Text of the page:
The Trump administration is withholding $105 million in security aid for Lebanon, two days after Prime Minister Saad Hariri's resignation.
The State Department told Congress on Thursday that the White House budget office and National Security Council had decided to withhold the foreign military assistance, officials told Reuters.
The US has given an average of $70m annual aid to the Lebanese army and security forces, and is seeking to put pressure on the Lebanese leadership for a swift formation of a government that could enact tangible reforms.
"We will support Lebanon when it takes the decision to reform. No one is going to bail out Lebanon," a US senior official told The National on Thursday.
The popular protests that have rocked Lebanon since October 16, forcing the resignation of Mr Hariri on Tuesday, are a cause of hope and anxiety in the Trump administration.
A senior US official called the upheaval “remarkable” but voiced “a concern over stability” as protests, strikes and partial bank closures drag into a second week.
In Washington’s view, the protests that were sparked by a tax on WhatsApp calls and economic and corruption problems are a “remarkable development".
“The people are speaking up clearly and have articulated their demands in a non-sectarian peaceful way,” the senior official said.
"They have largely demonstrated national unity; that they want a clean government that is accountable, undertakes reform and ends corruption."
As the political debate heats up in Beirut over formation of the next Cabinet, the official said the US government was “indifferent to how Lebanon gets to such government".
“This is a decision of the Lebanese people," he said.
"We are supporting the legitimate demands and the principles that whatever government comes next should be focused on accomplishing these goals to save Lebanon from an economic crisis.”
The official was sceptical about the possibility of the Lebanese militant group Hezbollah and its allies forming a one-sided government with the majority coalition they have in Parliament.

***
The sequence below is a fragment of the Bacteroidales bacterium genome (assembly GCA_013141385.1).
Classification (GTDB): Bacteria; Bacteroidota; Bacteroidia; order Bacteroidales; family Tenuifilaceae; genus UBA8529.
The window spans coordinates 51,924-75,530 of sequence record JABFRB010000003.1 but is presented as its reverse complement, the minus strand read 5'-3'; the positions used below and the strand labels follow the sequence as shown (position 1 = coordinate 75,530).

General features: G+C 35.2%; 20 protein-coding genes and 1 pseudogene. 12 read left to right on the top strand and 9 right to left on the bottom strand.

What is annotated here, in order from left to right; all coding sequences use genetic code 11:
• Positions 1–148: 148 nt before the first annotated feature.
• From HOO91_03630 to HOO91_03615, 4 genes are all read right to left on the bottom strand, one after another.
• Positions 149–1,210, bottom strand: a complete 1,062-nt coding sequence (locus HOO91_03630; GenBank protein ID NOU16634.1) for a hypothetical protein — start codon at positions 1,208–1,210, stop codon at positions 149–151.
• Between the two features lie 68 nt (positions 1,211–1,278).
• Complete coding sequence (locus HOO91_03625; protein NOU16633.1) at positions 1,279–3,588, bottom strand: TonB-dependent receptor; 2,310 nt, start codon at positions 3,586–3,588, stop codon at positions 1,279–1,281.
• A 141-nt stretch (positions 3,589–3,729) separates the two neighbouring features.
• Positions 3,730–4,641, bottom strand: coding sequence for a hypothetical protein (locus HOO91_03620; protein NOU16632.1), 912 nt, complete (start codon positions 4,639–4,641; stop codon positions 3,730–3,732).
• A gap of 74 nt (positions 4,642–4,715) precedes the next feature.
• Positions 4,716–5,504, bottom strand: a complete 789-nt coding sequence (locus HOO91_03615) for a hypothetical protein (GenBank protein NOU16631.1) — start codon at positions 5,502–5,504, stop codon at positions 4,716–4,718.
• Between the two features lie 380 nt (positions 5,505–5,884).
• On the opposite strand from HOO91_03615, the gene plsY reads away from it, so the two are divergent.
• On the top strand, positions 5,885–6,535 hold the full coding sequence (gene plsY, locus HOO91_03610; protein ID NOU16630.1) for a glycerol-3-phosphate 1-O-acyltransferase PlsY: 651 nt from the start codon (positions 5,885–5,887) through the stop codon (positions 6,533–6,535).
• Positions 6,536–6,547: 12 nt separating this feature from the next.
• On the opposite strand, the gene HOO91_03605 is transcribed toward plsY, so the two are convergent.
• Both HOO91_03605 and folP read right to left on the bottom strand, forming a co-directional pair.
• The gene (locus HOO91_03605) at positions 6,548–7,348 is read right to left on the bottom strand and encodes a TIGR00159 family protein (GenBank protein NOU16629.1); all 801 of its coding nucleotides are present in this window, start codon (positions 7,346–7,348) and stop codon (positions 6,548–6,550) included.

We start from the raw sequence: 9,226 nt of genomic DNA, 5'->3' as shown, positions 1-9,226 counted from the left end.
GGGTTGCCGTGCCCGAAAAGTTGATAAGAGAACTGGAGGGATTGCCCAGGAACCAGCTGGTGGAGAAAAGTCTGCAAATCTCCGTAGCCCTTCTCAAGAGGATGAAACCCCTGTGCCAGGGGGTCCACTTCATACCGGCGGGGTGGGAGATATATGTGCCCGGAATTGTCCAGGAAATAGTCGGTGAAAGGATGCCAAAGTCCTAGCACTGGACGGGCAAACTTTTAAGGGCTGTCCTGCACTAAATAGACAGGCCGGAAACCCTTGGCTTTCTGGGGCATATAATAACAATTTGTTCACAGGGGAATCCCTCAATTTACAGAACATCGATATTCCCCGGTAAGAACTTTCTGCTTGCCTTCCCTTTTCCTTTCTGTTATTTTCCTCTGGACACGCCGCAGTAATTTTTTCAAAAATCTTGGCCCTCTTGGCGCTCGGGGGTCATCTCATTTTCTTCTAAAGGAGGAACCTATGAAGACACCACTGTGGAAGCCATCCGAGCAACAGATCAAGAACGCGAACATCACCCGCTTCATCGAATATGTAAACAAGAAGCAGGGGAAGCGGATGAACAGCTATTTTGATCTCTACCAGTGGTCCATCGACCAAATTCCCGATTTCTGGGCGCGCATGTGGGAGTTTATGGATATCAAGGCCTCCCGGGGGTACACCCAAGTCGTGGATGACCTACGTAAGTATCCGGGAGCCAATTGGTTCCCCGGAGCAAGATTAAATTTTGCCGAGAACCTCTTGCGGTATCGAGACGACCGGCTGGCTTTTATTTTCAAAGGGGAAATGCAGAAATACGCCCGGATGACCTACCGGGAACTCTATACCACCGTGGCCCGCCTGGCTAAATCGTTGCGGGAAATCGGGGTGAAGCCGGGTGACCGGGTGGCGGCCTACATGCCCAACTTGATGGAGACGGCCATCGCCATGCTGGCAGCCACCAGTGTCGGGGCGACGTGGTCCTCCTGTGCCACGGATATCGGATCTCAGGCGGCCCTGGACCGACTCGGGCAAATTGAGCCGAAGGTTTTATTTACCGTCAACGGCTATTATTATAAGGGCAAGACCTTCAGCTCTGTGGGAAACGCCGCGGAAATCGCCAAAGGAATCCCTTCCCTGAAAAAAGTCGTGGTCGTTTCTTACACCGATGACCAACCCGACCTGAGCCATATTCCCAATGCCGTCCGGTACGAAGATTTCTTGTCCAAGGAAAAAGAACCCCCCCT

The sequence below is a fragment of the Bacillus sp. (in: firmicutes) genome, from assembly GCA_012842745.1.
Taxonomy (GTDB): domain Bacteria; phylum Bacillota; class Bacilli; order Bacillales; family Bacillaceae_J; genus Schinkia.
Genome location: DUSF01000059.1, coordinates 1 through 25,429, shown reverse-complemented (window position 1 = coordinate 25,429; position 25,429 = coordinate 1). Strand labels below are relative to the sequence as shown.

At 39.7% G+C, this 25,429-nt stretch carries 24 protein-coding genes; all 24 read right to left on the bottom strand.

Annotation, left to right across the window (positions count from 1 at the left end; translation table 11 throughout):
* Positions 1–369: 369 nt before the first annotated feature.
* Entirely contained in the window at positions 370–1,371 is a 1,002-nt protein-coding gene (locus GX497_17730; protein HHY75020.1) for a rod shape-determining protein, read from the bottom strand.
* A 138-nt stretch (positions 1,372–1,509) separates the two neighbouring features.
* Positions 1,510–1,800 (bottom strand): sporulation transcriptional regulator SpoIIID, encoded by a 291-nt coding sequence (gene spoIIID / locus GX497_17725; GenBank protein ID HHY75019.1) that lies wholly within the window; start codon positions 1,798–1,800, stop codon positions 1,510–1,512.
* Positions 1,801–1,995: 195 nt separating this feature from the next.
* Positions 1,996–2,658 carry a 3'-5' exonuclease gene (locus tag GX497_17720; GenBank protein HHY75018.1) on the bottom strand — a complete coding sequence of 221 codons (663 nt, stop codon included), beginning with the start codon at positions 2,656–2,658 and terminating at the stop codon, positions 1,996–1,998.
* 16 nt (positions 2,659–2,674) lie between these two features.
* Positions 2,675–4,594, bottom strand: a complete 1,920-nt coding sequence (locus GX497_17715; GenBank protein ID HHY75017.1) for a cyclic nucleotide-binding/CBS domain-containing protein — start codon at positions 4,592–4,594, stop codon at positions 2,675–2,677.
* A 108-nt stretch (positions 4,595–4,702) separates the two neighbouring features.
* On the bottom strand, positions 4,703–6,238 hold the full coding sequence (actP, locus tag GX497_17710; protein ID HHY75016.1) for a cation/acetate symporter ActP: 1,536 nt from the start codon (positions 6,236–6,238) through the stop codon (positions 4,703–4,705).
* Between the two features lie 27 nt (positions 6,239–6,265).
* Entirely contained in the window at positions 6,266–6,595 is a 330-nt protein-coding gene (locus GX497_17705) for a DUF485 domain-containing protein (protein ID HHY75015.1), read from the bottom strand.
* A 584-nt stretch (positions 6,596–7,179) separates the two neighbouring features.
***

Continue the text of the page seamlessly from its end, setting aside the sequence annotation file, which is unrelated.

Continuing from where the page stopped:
Hezbollah and its allies, among them President Michel Aoun of the Free Patriotic Movement, hold a 71-seat majority in the Lebanese Parliament.
But the US official said even if Hezbollah and the FPM decided to form such government, it would not be capable of reform.
An extended leadership void or a prolonged process is a cause of concern.
“We are concerned about stability of Lebanon but Lebanon will never be stable until there are reforms," the official said.
"The practices of the [last Hariri] government have destabilised the country."
The Trump administration has been pushing for reforms since the Cedar conference hosted by France in April 2018 pledged more than $11 billion (Dh40,4bn) in aid for Lebanon if it underwent economic, fiscal and institutional change.
“All they had to do is reform but the government couldn’t,” the senior US official said.
Now Washington is hoping the next Cabinet will be able to institute change, and is hingeing US support on tangible reforms.
“We will support Lebanon when it takes the decision to reform. No one is going to bail out Lebanon,” the official added.
Another element of instability is recent tension on the Lebanon-Israel border in the South.
Two attacks on Israeli drones on October 23 and today were reported since the protests started.
But the official did not expect a military escalation.
“No one wants a war, despite the incidents we are seeing at the border,” he said.
The US, while not wishing to intervene in the Lebanese protests, is stressing the need to protect their peaceful nature.
US Secretary of State Mike Pompeo called on the Lebanese army and security services this week “to continue to ensure the rights and safety of the protesters".